A burning sensation in the lower abdomen may stem from a urological, digestive or reproductive problem, such as kidney stones, ulcers, or endometriosis.
Causes of a burning sensation in the lower abdomen may include gastroesophageal reflux disease (GERD), peptic ulcer disease (PUD), kidney stones, certain gynecological conditions, and cancer.
People should note that a burning sensation in the lower abdomen is not common. It is more common in the upper abdomen, where the pain is usually associated with GERD or PUD.
A burning sensation in the lower abdomen often comes with urination, which means that it may be a urinary tract infection (UTI). However, a UTI may not present with any abdominal pain. For females, there are multiple gynecological conditions associated with lower abdominal pain that might feel similar to burning.
There are other conditions that could be associated with a burning sensation in the lower abdomen. People should talk with a doctor about their symptoms.
Keep reading to learn more about the possible causes of a burning sensation in the lower abdomen, including any associated symptoms and how to treat them.
A burning sensation in the abdomen may be a symptom of GERD, which is a chronic condition affecting the digestive system. It is one of the
Doctors can identify certain risk factors for developing GERD. For example, some people have motor anomalies that affect the movements of the esophagus. This can affect the ability of the esophagus to clear its contents.
Another possible risk factor is dysfunction of the lower esophageal sphincter, which can allow acidic stomach contents to rise up through the esophagus.
Aside from a burning sensation in the abdomen, people with GERD
- chest pain
- dental erosions
- chronic cough
Doctors may recommend several strategies to treat GERD, including certain lifestyle changes, medications, surgery, and endoluminal therapy.
They may first recommend the following self-care strategies:
- losing weight (for people with overweight or obesity)
- not eating 3 hours before lying down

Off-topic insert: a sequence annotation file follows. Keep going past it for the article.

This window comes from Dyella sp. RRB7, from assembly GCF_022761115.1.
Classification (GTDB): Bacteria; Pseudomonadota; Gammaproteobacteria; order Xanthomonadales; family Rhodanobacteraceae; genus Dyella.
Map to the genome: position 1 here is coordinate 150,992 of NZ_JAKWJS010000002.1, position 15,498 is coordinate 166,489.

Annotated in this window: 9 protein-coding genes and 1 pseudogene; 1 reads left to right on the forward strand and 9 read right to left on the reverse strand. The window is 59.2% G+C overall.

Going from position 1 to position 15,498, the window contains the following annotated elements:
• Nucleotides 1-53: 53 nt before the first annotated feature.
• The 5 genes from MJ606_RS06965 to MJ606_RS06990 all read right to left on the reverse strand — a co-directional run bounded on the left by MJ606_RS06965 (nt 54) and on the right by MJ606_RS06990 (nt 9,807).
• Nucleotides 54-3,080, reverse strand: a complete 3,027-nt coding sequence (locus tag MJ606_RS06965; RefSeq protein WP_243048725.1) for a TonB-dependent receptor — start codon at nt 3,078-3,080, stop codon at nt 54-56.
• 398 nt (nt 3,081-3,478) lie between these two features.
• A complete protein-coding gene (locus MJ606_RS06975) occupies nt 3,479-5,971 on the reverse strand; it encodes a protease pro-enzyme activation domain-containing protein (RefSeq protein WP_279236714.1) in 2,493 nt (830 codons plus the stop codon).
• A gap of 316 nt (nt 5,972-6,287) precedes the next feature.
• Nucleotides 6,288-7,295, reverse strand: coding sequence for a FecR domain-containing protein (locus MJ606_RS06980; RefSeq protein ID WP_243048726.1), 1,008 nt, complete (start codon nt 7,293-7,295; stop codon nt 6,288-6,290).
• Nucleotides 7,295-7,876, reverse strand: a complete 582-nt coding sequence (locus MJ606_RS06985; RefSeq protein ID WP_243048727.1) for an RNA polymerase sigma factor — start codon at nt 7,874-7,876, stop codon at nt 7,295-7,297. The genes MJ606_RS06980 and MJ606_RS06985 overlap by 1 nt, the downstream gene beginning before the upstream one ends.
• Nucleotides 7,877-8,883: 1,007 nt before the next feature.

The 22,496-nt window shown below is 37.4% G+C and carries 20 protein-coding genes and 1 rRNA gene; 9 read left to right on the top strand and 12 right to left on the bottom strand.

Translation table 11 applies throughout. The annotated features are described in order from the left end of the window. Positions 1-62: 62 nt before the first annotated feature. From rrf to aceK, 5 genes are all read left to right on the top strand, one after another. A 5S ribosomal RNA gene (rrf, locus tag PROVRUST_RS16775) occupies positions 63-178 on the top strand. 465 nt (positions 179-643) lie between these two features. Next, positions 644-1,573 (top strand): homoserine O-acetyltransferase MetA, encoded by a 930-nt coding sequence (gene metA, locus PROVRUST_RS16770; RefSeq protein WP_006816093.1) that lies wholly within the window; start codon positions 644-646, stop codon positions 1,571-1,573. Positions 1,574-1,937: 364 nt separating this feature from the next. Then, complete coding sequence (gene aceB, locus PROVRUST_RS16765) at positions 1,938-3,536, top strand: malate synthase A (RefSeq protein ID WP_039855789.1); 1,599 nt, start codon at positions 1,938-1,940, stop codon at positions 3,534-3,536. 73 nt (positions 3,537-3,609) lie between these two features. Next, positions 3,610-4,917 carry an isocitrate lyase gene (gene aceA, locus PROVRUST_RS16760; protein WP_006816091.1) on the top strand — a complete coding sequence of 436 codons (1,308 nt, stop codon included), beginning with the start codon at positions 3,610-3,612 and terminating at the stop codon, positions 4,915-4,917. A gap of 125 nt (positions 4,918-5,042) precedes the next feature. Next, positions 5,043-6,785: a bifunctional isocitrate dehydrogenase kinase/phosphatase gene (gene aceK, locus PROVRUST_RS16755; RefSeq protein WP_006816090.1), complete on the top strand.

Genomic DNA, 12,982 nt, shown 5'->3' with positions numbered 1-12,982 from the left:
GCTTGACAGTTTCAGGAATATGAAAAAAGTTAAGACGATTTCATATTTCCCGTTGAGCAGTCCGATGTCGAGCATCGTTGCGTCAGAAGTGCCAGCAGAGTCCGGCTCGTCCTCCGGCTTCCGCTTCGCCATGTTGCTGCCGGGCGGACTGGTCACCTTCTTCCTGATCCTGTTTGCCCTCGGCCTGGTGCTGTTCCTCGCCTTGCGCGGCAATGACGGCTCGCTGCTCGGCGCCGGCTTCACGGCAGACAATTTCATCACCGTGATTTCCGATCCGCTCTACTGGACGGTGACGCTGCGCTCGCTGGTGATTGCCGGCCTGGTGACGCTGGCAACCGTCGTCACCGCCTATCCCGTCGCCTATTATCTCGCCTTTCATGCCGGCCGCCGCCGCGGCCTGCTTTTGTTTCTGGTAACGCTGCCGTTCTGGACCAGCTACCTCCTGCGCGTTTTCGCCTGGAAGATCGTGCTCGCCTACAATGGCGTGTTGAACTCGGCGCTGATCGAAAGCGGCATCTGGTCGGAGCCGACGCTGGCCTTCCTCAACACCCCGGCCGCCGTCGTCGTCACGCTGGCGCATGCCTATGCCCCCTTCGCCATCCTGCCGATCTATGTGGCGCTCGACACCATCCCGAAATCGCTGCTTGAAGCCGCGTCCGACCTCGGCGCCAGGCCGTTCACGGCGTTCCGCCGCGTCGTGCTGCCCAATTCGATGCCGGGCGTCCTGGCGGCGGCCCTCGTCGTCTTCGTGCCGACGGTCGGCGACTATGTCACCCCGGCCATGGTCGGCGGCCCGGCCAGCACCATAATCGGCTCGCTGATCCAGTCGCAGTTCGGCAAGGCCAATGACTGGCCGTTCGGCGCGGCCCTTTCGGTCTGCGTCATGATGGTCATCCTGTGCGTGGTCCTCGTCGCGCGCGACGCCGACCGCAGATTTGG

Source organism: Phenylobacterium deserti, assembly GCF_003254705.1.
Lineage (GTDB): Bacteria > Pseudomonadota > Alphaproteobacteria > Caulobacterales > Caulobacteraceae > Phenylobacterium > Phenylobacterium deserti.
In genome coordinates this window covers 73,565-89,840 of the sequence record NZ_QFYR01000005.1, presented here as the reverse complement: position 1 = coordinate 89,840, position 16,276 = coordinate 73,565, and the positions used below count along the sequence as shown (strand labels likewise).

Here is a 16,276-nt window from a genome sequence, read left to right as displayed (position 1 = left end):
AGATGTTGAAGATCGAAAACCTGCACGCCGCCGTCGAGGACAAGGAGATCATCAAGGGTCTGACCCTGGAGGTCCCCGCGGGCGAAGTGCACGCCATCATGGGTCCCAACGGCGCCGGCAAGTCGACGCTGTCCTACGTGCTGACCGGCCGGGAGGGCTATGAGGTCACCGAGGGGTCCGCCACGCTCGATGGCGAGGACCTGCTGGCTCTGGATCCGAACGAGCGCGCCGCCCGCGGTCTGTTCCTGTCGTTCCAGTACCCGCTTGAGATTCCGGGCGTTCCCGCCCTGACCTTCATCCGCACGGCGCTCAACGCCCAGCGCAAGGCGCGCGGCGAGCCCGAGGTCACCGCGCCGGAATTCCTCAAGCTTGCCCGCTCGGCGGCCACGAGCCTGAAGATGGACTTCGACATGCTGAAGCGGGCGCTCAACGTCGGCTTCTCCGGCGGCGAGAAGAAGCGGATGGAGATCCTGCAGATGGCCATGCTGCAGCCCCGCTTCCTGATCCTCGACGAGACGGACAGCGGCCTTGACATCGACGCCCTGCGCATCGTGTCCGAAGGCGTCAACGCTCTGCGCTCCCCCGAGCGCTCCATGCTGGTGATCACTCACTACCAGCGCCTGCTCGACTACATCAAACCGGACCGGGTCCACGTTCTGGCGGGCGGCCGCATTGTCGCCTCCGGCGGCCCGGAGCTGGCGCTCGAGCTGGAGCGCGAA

- elevating the head end of the bed
- stopping smoking (or not starting)
- not wearing tight clothing that puts pressure on the abdomen
It may also help to avoid the following potential trigger items, though the research into the effectiveness of avoiding them is limited:
- spicy foods
- citrus fruits
- fatty foods
- carbonated beverages
Instead, a doctor may simply advise a person to avoid foods and beverages that they know worsen their symptoms.
For people with severe symptoms that do not respond to the above self-care strategies or medications, surgery or endoluminal therapy may be necessary.
People with PUD may also experience a burning sensation in the abdomen.
Doctors will diagnose PUD when the inner lining of the stomach, small intestine, or lower esophagus becomes compromised by stomach acid secretions or pepsin. This is an enzyme that breaks down protein.
Doctors have identified
- Helicobacter pylori infection
- use of nonsteroidal anti-inflammatory drugs (NSAIDs), such as ibuprofen or naproxen
- use of other medications, such as corticosteroids, bisphosphonates, potassium chloride, steroids, or fluorouracil
Smoking may also play a role in intestinal ulcers, while alcohol consumption can irritate the stomach and promote gastric acid release into the stomach.
People with PUD experience upper abdominal pain, right below the ribs, about 15–30 minutes after eating a meal. If the person has an ulcer in the small intestine, the pain may only begin 2–3 hours after a meal.
Some other signs and symptoms of PUD include:
- abdominal fullness
- nausea and vomiting
- weight loss or weight gain
- vomiting blood
- blood in the stool
- unintentional weight loss
- progressive difficulty swallowing
- bleeding in the digestive tract
- iron deficiency anemia
- recurrent vomiting
- a family history of upper gastrointestinal tumors
If a person tests positive for H. pylori infection, they may require antibiotics. The treatment for H. pylori infection includes two antibiotics and a PPI. People whose conditions do not respond to this protocol may require a quadruple therapy with bismuth and different antibiotics.
If possible, some doctors may recommend that people stop taking medications that contribute to PUD. However, people should not stop taking any medications without first seeking the advice of a doctor.
People with refractory disease that does not respond to medication may require surgery.
People develop kidney stones when a crystal, usually comprising calcium, travels from the kidney through the urinary tract. Kidney stones do not always cause problems and health complications, but some can get stuck and lead to medical issues.